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Thread: Giuseppe Gandolfi bowlback (Sistema de Meglio)

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    Martin Stillion mrmando's Avatar
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    Default Giuseppe Gandolfi bowlback (Sistema de Meglio)

    Picked up a Giuseppe Gandolfi bowlback today (someone donated it to the mandolin orchestra). It is in decent shape and it shouldn't take much to make it playable.

    One thing that's unusual about it is the soundboard profile. There is a cant, but it's not as pronounced as those on many bowlbacks—and the top is also arched! The bridge has an arch carved into it as well, so it's not as though the top get wet and warped.

    Anyone seen something like that before? It's hard to describe; may have to post photos.

    Also, has anyone got dates for a Giuseppe Gandolfi in Napoli? Evidently there was a violinmaker by that name in Cremona working from 1920 to 1948, but my working theory is that they're not the same person.
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  3. #2
    Mando-Accumulator Jim Garber's Avatar
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    Default Re: Giuseppe Gandolfi bowlback (Sistema de Meglio)

    The pictures of Gandolphi mandolins I have in my files seem to have info dating to 1890s and early 1900s.

    I would think that many flattop and bowlback mandolins would have slight induced arches even with the cants. In other words the braces would be arched to arch the top.
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    Martin Stillion mrmando's Avatar
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    Default Re: Giuseppe Gandolfi bowlback (Sistema de Meglio)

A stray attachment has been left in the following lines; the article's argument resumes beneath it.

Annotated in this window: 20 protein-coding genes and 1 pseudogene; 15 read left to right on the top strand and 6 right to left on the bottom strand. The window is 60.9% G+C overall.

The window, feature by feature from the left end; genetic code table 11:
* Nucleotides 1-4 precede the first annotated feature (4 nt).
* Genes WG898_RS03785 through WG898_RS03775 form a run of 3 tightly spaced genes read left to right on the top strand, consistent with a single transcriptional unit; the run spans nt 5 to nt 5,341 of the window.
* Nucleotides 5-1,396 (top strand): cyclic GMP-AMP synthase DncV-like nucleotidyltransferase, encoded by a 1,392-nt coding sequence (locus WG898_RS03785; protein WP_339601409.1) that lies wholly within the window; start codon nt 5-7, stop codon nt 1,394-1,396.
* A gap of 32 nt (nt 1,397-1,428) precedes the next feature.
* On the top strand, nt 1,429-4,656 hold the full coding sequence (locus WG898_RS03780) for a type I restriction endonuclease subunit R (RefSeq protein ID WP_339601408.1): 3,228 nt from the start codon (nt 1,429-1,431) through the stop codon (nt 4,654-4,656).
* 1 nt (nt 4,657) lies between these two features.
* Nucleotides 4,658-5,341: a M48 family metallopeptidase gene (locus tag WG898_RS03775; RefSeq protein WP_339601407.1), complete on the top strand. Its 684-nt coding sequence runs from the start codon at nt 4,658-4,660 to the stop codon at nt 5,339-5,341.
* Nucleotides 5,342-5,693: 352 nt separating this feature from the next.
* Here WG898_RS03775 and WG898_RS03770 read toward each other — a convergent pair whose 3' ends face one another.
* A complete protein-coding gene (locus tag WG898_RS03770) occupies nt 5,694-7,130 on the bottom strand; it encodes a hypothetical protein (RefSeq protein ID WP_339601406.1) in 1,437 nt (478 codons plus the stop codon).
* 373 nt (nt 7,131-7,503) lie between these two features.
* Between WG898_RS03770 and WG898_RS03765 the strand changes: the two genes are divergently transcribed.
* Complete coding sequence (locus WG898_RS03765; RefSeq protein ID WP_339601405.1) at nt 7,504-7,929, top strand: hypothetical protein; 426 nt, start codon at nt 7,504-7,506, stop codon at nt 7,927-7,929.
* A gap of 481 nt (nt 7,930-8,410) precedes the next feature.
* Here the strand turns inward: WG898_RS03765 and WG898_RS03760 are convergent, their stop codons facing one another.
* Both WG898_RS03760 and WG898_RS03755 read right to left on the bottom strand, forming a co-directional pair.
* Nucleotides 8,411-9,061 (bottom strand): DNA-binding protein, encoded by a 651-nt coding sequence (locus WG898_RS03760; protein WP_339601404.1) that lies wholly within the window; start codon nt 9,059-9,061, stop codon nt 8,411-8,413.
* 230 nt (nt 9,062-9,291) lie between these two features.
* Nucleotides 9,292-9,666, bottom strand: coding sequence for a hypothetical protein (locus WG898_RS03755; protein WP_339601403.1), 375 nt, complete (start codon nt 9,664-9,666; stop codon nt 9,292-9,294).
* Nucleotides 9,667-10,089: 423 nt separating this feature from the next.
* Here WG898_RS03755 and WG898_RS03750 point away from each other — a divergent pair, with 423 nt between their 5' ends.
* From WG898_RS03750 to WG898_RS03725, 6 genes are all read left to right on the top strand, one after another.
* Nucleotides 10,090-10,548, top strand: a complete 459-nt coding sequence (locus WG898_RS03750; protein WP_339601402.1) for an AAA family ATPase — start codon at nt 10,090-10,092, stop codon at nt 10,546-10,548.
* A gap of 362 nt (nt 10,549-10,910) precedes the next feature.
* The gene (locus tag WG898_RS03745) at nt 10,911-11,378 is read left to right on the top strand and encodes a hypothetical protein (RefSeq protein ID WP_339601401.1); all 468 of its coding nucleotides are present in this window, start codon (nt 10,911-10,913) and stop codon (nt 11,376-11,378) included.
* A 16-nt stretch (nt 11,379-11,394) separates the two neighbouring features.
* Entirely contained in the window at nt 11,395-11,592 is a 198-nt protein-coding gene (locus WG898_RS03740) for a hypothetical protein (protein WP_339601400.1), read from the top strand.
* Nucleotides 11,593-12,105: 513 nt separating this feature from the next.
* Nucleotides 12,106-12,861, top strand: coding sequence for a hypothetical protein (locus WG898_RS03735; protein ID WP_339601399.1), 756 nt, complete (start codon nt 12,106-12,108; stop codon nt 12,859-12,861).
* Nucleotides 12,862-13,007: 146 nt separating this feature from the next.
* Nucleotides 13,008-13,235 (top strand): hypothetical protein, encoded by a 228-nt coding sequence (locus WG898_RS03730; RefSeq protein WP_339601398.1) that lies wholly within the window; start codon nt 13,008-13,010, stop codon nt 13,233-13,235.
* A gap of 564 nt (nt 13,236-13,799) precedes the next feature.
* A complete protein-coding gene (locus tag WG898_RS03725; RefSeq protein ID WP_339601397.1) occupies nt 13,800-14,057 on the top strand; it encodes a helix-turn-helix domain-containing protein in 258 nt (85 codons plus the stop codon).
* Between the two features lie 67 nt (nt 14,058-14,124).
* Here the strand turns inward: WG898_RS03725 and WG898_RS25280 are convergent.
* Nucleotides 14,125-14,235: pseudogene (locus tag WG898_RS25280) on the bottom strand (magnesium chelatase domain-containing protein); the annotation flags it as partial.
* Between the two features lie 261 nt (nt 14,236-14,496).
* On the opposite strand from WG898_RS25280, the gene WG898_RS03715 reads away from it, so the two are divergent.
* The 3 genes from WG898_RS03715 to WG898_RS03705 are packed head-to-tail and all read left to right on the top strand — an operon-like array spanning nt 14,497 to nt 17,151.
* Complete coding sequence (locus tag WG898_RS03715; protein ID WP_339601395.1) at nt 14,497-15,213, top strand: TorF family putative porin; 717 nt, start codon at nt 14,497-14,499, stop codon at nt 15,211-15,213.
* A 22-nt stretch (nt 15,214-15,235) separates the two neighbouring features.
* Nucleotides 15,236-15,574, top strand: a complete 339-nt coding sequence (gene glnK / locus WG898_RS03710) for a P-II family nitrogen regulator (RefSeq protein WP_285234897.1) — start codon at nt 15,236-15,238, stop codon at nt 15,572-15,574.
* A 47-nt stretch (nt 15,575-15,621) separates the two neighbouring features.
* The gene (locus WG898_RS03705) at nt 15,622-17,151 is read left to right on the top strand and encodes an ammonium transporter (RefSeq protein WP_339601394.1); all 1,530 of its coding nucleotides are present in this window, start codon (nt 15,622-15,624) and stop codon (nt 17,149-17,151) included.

That time period seems to fit with what I was told about the instrument by the folks who donated it.

    It has a John Grey kidney bean tailpiece, so it probably had some repair work in London before being brought to the U.S.
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    Default Re: Giuseppe Gandolfi bowlback (Sistema de Meglio)

    I think you cannot make a bowlback with a cant, without having some arching to the top. When the belly wood is bent to form the cant, the section below the cant - toward the tailpiece - has a wedge-shaped piece of wood removed along the centerline, and the two edges thus formed are brought together. This actually strengthens the belly, and allows it to resist the increased string pressure on the bridge.

    Think of the bowl and belly as an egg; the arching makes for a much stronger structure. Without reshaping the belly, the only way you could produce a cant would be by making the bowl rim follow the line of the cant.

    There exists bowlbacks with flat bellies; I have one from Greece. I've never seen this style in an Italian mandolin.

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